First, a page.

Lu with jade bracelet
Graduate student Peter J. Lu found that distinctive spiral grooves carved on ornamental jade rings used in Chinese burial rites some 2,500 years ago appear to have been created with a highly precise machine. (Staff photos Rose Lincoln/Harvard News Office)

Distinctive spiral grooves carved on ornamental jade rings used in Chinese burial rites some 2,500 years ago appear to have been created with a highly precise machine, a Harvard University graduate student reports in the June 11 issue of the journal Science.

Peter J. Lu also suggests a basic mechanical design that could have been used to create the etchings in question, a combination of a turntable and a stylus that moved in a concerted fashion. Such a device, which uses technology that existed in some form in 550 B.C., represents the earliest compound machine known to interconvert two different kinds of motion precisely. It would also imply greater mechanical sophistication than had previously been assumed for ancient China’s Spring and Autumn period, which lasted from 771 to 475 B.C.

“Most of the carving done on jade or bronze objects during this period of Chinese history is clearly irregular enough to have been hand-drawn,” says Lu, a graduate student in physics with a penchant for art history and ancient China. “The spiral grooves on these jade burial rings, though, are highly precise and consistent, and almost certainly must have been created using a machine that linked rotational and linear motion.”

When the rings were brought to his attention by Jenny So, a professor at the Chinese University of Hong Kong, during a visit to examine jade artifacts at the Smithsonian Institution’s Sackler/Freer Galleries of Asian Art last summer, Lu

Lu's etching machine
With Stan Cotreau of the Physics Department, Lu has built a machine that he believes is like the one that made the carvings he has studied.

immediately guessed the basic pattern carved on them was an Archimedean spiral (although the rings in question predate the birth of Archimedes by several centuries). While the nexus of the traced arcs was obliterated when the central circle of jade was removed to form a ring, Lu was able to determine that all of the arc segments etched on the ring shared a common geometric origin.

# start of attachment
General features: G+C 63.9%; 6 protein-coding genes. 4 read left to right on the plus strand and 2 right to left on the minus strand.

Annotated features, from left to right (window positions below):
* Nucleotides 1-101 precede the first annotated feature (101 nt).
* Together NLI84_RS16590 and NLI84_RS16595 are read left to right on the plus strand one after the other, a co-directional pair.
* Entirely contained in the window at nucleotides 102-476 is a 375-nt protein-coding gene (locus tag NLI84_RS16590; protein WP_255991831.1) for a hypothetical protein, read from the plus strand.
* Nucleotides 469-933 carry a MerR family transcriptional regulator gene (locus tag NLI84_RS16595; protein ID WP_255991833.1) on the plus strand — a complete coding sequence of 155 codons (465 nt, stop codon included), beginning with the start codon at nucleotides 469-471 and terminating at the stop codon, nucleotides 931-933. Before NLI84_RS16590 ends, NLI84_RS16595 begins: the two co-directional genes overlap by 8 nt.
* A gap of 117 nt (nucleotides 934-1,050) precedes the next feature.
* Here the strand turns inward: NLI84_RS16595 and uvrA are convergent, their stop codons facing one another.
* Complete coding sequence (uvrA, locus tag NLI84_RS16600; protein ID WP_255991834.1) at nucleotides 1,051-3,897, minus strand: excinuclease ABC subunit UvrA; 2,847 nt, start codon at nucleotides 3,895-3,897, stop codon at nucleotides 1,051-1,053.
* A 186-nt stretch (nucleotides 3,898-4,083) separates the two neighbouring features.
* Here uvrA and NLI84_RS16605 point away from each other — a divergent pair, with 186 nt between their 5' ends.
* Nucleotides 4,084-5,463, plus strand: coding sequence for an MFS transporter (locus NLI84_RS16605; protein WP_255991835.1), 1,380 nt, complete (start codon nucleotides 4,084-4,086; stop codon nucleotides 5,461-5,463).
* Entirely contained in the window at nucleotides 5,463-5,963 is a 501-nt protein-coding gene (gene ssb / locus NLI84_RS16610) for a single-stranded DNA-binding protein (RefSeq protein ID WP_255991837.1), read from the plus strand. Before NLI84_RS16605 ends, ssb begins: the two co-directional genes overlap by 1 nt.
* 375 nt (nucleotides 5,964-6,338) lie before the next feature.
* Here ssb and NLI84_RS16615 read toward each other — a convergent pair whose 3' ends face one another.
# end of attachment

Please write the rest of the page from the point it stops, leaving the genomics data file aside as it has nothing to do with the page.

Challenged by So to prove his theory, Lu re-created the device that might have been used to etch the jade rings by purchasing a used phonograph above whose turntable he mounted a sliding horizontal bar. When this bar and the turntable are moved in unisonz, a sharp vertical implement attached to the bar traces out a precise Archimedean spiral.

While simple machines are known to have existed 2,500 years ago, all others identified in that era – such as potter’s wheels and the water screws used to lift water from the Nile River – used a single form of constrained motion. The machine described by Lu for carving jade rings is the earliest known compound machine to precisely link two different types of constrained motion. The rings were possibly carved by running a sharp implement over the jade material thousands of times using this simple machine to create grooves that follow the ideal mathematical equation within as little as 0.2 millimeters.

Jade rings of the type studied by Lu were commonly used in burial rituals for wealthy or powerful individuals during China’s Spring and Autumn period. The oldest such ring known to be authentic came from the tomb of a minister of the Chu culture of ancient China who died in 552 B.C. While this ring was just the size of a quarter, 27 millimeters in diameter, other jade burial rings that have been recovered are closer to the size of a bracelet. The repeating arcs etched on the rings give them an appearance roughly similar to that of a length of rope.

Lu will continue this research in Hong Kong and China this summer with the assistance of a grant from Harvard’s Asia Center.

etched bracelet